For all of his accomplishments, Al remains friendly, humble and approachable. He seems excited by ideas, not glory. A day after the Nobel committee bestowed his prize, he wrote to me “it’s been a busy day…”. Probably nothing out of the ordinary for him.
A great New York Times article this morning (link below) details ways in which the patent system gets used as both an offensive and defensive weapon, with billions of dollars of collateral damage to start-ups, consumers (see the “patent tax”), and innovation in general. The victim in the opening Vignette (Vlingo, a voice-recognition software start-up) might have been saved by a simple change in the rules: make the losers of patent lawsuits pay the legal costs of the winner. It turns out that it’s rather easy to kill small firms (or force them to sell to you) by launching a patent lawsuit against them that bleeds them dry with legal fees. You don’t have to win — you just have to force them to fight until they no longer have any money. Vlingo ultimately won the patent lawsuit that had been filed by a much larger rival, but had to loot its own meager coffers to pay the legal fees of doing so. Vlingo slumped home with its patent lawsuit victory and shut its doors for good. If losers of such battles paid the legal fees of winners, such fights might both be less common, and less likely to be fatal.
The article also points out that software patents have proven particularly dangerous because they are prone to protecting vague claims like “a software algorithm for calculating online prices,” thereby granting the patent holder vast tracks of technological real estate. An interesting talk by Tilo Peters at the Strategic Management Society conference yesterday points to another useful tool for rationalizing some of this misuse of the patent system: Strategic disclosure. If, for example, you decided to publish a manifesto about all of the things you might do with software in the reasonable future (remember patents have a “usefulness” condition so you’re not allowed to claim something deemed non-feasible), you might be able to essentially proclaim that technological territory as unpatentable. It wouldn’t prevent competitors from developing in those areas, but it could keep them from patenting in those areas. In essence, it transforms a space in which property rights may be allocated into one in which property rights may not. I’ve left out some details but you get the idea.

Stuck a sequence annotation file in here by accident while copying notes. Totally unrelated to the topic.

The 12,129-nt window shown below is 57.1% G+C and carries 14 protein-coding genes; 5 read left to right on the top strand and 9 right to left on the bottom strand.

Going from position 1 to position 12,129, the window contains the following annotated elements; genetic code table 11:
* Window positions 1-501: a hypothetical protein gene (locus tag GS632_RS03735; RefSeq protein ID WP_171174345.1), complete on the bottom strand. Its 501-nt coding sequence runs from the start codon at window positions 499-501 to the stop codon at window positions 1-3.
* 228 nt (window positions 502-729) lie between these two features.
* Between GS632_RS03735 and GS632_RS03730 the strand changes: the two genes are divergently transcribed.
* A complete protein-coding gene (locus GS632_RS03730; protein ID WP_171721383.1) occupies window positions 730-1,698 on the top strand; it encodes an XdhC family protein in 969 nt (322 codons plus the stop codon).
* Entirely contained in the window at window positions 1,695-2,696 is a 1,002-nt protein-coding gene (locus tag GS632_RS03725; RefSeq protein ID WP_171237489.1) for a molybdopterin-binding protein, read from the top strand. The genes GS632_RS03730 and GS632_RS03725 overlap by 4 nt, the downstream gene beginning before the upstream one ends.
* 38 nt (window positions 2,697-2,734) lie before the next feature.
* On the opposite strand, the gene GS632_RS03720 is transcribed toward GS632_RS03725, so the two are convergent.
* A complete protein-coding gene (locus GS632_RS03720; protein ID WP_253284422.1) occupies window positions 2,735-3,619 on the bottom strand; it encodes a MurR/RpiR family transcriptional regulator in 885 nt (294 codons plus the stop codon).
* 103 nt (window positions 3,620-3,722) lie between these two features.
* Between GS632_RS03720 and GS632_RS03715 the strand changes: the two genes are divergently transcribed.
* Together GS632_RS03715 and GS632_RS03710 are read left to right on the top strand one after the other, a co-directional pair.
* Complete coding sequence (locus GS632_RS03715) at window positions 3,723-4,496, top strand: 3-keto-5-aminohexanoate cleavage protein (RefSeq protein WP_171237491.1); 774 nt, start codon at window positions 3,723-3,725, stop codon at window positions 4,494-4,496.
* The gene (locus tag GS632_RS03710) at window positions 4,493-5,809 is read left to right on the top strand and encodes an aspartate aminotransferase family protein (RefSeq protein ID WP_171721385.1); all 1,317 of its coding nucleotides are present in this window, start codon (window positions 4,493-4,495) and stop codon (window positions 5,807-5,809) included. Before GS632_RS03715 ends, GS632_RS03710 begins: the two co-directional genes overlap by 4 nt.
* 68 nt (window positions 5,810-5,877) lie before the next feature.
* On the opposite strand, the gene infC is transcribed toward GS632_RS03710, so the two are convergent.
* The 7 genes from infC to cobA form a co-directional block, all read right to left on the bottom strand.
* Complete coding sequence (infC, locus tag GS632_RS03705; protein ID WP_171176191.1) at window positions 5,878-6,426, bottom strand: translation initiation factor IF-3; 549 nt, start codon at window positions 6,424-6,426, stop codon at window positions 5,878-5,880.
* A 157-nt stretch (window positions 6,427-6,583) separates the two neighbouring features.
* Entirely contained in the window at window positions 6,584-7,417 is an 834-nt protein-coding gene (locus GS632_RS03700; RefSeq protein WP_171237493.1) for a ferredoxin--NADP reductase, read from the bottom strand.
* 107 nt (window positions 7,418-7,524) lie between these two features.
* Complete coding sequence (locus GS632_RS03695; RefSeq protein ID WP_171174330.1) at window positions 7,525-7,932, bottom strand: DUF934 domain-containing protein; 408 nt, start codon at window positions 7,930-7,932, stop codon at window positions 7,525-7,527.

Now it occurs to me that a fair amount of strategic disclosure in the smart phone space took place in the form of Star Trek episodes. I’m going to go look for references to prior art…
Alex Tabarrok’s pictorial commentary on patent policy, drawn on a napkin, posits that the current patent system is somewhat too strong and thereby decreases innovation (the link to his original post is below). I have to say, however, that I don’t think patent strength is the problem. The problem is that the growth in patent applications over the last two decades has vastly exceeded the growth in resources available to the patent office, resulting in 1) long delays between patent application and granting (which can render patents completely pointless in fast moving industries), and 2) inadequate ability to examine the patent applications for novelty, usefulness and non-obviousness. This lowers the value of good patents (because they aren’t granted quick enough or may be fallaciously challenged) and increases the likelihood of bad patents being granted. As a result, for many individuals and firms, the expected net gains from manipulating the patent system for the purposes of extortion (hostage taking, patent trolling) now exceeds the expected net gains from using the patent system to actually innovate.
It’s difficult to assess how patent strength affects innovation without first making sure that patents are being granted and used the way the system had originally intended.
Alex Tabarrok’s original post can be found here: http://marginalrevolution.com/marginalrevolution/2012/09/patent-theory-on-the-back-of-a-napkin.html?utm_source=feedburner&utm_medium=email&utm_campaign=Feed%3A+marginalrevolution%2Ffeed+%28Marginal+Revolution%29
We love small businesses. We love entrepreneurs. Do we love them too much? The Economist thinks that this may be the case, reminding us that our liking may have more to do with ideology (or self-adulation) than with economic reality.
Small is not Beautiful: Why small firms are less wonderful than you think